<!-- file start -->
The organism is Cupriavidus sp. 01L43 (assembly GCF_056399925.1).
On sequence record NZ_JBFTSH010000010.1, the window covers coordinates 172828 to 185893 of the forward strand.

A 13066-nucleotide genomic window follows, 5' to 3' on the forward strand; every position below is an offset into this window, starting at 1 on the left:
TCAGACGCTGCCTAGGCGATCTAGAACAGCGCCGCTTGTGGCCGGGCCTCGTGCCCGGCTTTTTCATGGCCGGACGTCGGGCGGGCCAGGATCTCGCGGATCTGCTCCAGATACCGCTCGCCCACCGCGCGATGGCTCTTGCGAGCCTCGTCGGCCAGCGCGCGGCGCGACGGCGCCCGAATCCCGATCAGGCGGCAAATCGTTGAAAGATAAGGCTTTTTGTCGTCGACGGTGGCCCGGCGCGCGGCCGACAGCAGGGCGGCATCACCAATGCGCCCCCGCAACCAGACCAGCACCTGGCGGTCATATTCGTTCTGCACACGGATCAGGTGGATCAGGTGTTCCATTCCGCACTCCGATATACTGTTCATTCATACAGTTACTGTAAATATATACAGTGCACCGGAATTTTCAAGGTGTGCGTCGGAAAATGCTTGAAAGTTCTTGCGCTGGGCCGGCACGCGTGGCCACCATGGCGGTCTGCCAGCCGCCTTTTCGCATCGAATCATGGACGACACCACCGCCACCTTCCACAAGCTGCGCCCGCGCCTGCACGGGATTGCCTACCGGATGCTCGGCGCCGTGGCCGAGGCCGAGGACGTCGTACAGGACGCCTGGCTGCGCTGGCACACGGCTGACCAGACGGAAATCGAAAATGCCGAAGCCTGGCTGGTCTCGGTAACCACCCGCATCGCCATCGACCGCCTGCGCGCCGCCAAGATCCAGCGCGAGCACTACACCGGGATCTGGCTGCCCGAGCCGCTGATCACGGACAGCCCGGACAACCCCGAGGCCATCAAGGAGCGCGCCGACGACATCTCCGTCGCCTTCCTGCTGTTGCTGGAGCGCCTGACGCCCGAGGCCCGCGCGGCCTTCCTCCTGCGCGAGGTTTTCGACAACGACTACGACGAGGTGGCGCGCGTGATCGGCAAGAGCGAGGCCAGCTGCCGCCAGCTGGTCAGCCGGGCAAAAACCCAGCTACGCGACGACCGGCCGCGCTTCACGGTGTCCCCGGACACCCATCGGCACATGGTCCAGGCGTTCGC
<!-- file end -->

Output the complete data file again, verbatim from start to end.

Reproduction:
The organism is Cupriavidus sp. 01L43 (assembly GCF_056399925.1).
On sequence record NZ_JBFTSH010000010.1, the window covers coordinates 172828 to 185893 of the forward strand.

A 13066-nucleotide genomic window follows, 5' to 3' on the forward strand; every position below is an offset into this window, starting at 1 on the left:
TCAGACGCTGCCTAGGCGATCTAGAACAGCGCCGCTTGTGGCCGGGCCTCGTGCCCGGCTTTTTCATGGCCGGACGTCGGGCGGGCCAGGATCTCGCGGATCTGCTCCAGATACCGCTCGCCCACCGCGCGATGGCTCTTGCGAGCCTCGTCGGCCAGCGCGCGGCGCGACGGCGCCCGAATCCCGATCAGGCGGCAAATCGTTGAAAGATAAGGCTTTTTGTCGTCGACGGTGGCCCGGCGCGCGGCCGACAGCAGGGCGGCATCACCAATGCGCCCCCGCAACCAGACCAGCACCTGGCGGTCATATTCGTTCTGCACACGGATCAGGTGGATCAGGTGTTCCATTCCGCACTCCGATATACTGTTCATTCATACAGTTACTGTAAATATATACAGTGCACCGGAATTTTCAAGGTGTGCGTCGGAAAATGCTTGAAAGTTCTTGCGCTGGGCCGGCACGCGTGGCCACCATGGCGGTCTGCCAGCCGCCTTTTCGCATCGAATCATGGACGACACCACCGCCACCTTCCACAAGCTGCGCCCGCGCCTGCACGGGATTGCCTACCGGATGCTCGGCGCCGTGGCCGAGGCCGAGGACGTCGTACAGGACGCCTGGCTGCGCTGGCACACGGCTGACCAGACGGAAATCGAAAATGCCGAAGCCTGGCTGGTCTCGGTAACCACCCGCATCGCCATCGACCGCCTGCGCGCCGCCAAGATCCAGCGCGAGCACTACACCGGGATCTGGCTGCCCGAGCCGCTGATCACGGACAGCCCGGACAACCCCGAGGCCATCAAGGAGCGCGCCGACGACATCTCCGTCGCCTTCCTGCTGTTGCTGGAGCGCCTGACGCCCGAGGCCCGCGCGGCCTTCCTCCTGCGCGAGGTTTTCGACAACGACTACGACGAGGTGGCGCGCGTGATCGGCAAGAGCGAGGCCAGCTGCCGCCAGCTGGTCAGCCGGGCAAAAACCCAGCTACGCGACGACCGGCCGCGCTTCACGGTGTCCCCGGACACCCATCGGCACATGGTCCAGGCGTTCGC